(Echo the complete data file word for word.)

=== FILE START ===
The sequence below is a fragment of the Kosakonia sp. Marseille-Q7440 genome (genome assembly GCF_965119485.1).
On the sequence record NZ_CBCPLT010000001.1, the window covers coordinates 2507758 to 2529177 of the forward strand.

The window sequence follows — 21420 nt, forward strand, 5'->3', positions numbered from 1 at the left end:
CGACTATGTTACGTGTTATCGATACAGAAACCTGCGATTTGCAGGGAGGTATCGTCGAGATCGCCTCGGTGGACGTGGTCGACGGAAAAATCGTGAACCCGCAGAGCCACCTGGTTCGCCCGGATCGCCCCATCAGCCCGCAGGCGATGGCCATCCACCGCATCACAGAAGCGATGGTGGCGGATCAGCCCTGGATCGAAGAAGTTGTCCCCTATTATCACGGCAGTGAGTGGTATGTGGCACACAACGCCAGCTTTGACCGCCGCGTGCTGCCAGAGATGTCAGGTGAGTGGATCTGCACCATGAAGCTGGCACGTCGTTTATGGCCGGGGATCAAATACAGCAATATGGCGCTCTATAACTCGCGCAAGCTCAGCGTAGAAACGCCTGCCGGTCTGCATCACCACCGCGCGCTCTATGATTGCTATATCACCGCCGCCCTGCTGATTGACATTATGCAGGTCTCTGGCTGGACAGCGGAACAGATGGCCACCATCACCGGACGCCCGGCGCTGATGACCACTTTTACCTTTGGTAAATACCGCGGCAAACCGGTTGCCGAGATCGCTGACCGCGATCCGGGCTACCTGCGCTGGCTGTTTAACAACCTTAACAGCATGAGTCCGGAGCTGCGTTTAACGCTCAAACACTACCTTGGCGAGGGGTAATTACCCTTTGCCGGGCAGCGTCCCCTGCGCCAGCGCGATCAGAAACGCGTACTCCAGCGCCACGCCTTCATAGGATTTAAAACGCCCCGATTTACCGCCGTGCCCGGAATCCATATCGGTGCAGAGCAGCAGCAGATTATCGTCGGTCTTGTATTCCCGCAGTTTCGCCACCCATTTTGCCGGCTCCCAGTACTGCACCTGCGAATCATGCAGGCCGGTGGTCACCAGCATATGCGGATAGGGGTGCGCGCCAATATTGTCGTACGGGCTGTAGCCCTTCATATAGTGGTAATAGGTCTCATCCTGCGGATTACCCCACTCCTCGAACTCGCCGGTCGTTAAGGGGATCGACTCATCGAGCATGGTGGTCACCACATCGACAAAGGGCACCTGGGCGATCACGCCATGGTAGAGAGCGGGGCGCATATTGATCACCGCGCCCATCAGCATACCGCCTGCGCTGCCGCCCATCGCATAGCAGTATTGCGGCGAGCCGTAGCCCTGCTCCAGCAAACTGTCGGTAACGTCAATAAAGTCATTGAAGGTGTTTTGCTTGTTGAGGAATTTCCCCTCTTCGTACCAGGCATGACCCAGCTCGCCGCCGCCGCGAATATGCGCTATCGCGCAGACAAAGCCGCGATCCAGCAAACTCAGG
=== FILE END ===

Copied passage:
The sequence below is a fragment of the Kosakonia sp. Marseille-Q7440 genome (genome assembly GCF_965119485.1).
On the sequence record NZ_CBCPLT010000001.1, the window covers coordinates 2507758 to 2529177 of the forward strand.

The window sequence follows — 21420 nt, forward strand, 5'->3', positions numbered from 1 at the left end:
CGACTATGTTACGTGTTATCGATACAGAAACCTGCGATTTGCAGGGAGGTATCGTCGAGATCGCCTCGGTGGACGTGGTCGACGGAAAAATCGTGAACCCGCAGAGCCACCTGGTTCGCCCGGATCGCCCCATCAGCCCGCAGGCGATGGCCATCCACCGCATCACAGAAGCGATGGTGGCGGATCAGCCCTGGATCGAAGAAGTTGTCCCCTATTATCACGGCAGTGAGTGGTATGTGGCACACAACGCCAGCTTTGACCGCCGCGTGCTGCCAGAGATGTCAGGTGAGTGGATCTGCACCATGAAGCTGGCACGTCGTTTATGGCCGGGGATCAAATACAGCAATATGGCGCTCTATAACTCGCGCAAGCTCAGCGTAGAAACGCCTGCCGGTCTGCATCACCACCGCGCGCTCTATGATTGCTATATCACCGCCGCCCTGCTGATTGACATTATGCAGGTCTCTGGCTGGACAGCGGAACAGATGGCCACCATCACCGGACGCCCGGCGCTGATGACCACTTTTACCTTTGGTAAATACCGCGGCAAACCGGTTGCCGAGATCGCTGACCGCGATCCGGGCTACCTGCGCTGGCTGTTTAACAACCTTAACAGCATGAGTCCGGAGCTGCGTTTAACGCTCAAACACTACCTTGGCGAGGGGTAATTACCCTTTGCCGGGCAGCGTCCCCTGCGCCAGCGCGATCAGAAACGCGTACTCCAGCGCCACGCCTTCATAGGATTTAAAACGCCCCGATTTACCGCCGTGCCCGGAATCCATATCGGTGCAGAGCAGCAGCAGATTATCGTCGGTCTTGTATTCCCGCAGTTTCGCCACCCATTTTGCCGGCTCCCAGTACTGCACCTGCGAATCATGCAGGCCGGTGGTCACCAGCATATGCGGATAGGGGTGCGCGCCAATATTGTCGTACGGGCTGTAGCCCTTCATATAGTGGTAATAGGTCTCATCCTGCGGATTACCCCACTCCTCGAACTCGCCGGTCGTTAAGGGGATCGACTCATCGAGCATGGTGGTCACCACATCGACAAAGGGCACCTGGGCGATCACGCCATGGTAGAGAGCGGGGCGCATATTGATCACCGCGCCCATCAGCATACCGCCTGCGCTGCCGCCCATCGCATAGCAGTATTGCGGCGAGCCGTAGCCCTGCTCCAGCAAACTGTCGGTAACGTCAATAAAGTCATTGAAGGTGTTTTGCTTGTTGAGGAATTTCCCCTCTTCGTACCAGGCATGACCCAGCTCGCCGCCGCCGCGAATATGCGCTATCGCGCAGACAAAGCCGCGATCCAGCAAACTCAGG